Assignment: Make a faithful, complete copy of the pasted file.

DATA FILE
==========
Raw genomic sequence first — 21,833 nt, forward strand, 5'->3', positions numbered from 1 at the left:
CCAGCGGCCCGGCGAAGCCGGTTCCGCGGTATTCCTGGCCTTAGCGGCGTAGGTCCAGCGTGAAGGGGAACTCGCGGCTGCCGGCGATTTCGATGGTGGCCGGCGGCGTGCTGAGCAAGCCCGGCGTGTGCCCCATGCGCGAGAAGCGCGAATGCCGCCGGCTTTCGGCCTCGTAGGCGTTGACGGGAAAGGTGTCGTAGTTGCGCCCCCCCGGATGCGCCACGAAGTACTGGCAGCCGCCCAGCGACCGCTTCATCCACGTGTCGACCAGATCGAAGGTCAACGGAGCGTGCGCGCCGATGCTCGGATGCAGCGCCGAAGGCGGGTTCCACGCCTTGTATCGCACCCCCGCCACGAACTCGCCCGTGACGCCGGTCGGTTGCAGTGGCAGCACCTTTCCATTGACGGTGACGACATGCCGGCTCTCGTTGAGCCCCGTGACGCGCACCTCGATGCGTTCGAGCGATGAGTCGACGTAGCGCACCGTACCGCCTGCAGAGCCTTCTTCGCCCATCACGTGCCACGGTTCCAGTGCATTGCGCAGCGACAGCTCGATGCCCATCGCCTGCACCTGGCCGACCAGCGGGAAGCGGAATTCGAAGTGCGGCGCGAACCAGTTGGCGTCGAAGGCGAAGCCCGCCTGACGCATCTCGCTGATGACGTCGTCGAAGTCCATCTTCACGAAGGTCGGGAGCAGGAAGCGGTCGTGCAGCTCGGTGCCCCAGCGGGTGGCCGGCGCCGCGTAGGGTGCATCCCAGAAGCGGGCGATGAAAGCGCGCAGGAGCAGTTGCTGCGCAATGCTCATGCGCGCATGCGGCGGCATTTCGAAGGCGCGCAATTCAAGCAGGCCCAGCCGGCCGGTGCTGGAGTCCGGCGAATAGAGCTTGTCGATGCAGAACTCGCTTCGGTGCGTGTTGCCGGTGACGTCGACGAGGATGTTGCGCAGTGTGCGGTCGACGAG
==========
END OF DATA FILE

Raw genomic sequence first — 21,833 nt, forward strand, 5'->3', positions numbered from 1 at the left:
CCAGCGGCCCGGCGAAGCCGGTTCCGCGGTATTCCTGGCCTTAGCGGCGTAGGTCCAGCGTGAAGGGGAACTCGCGGCTGCCGGCGATTTCGATGGTGGCCGGCGGCGTGCTGAGCAAGCCCGGCGTGTGCCCCATGCGCGAGAAGCGCGAATGCCGCCGGCTTTCGGCCTCGTAGGCGTTGACGGGAAAGGTGTCGTAGTTGCGCCCCCCCGGATGCGCCACGAAGTACTGGCAGCCGCCCAGCGACCGCTTCATCCACGTGTCGACCAGATCGAAGGTCAACGGAGCGTGCGCGCCGATGCTCGGATGCAGCGCCGAAGGCGGGTTCCACGCCTTGTATCGCACCCCCGCCACGAACTCGCCCGTGACGCCGGTCGGTTGCAGTGGCAGCACCTTTCCATTGACGGTGACGACATGCCGGCTCTCGTTGAGCCCCGTGACGCGCACCTCGATGCGTTCGAGCGATGAGTCGACGTAGCGCACCGTACCGCCTGCAGAGCCTTCTTCGCCCATCACGTGCCACGGTTCCAGTGCATTGCGCAGCGACAGCTCGATGCCCATCGCCTGCACCTGGCCGACCAGCGGGAAGCGGAATTCGAAGTGCGGCGCGAACCAGTTGGCGTCGAAGGCGAAGCCCGCCTGACGCATCTCGCTGATGACGTCGTCGAAGTCCATCTTCACGAAGGTCGGGAGCAGGAAGCGGTCGTGCAGCTCGGTGCCCCAGCGGGTGGCCGGCGCCGCGTAGGGTGCATCCCAGAAGCGGGCGATGAAAGCGCGCAGGAGCAGTTGCTGCGCAATGCTCATGCGCGCATGCGGCGGCATTTCGAAGGCGCGCAATTCAAGCAGGCCCAGCCGGCCGGTGCTGGAGTCCGGCGAATAGAGCTTGTCGATGCAGAACTCGCTTCGGTGCGTGTTGCCGGTGACGTCGACGAGGATGTTGCGCAGTGTGCGGTCGACGAG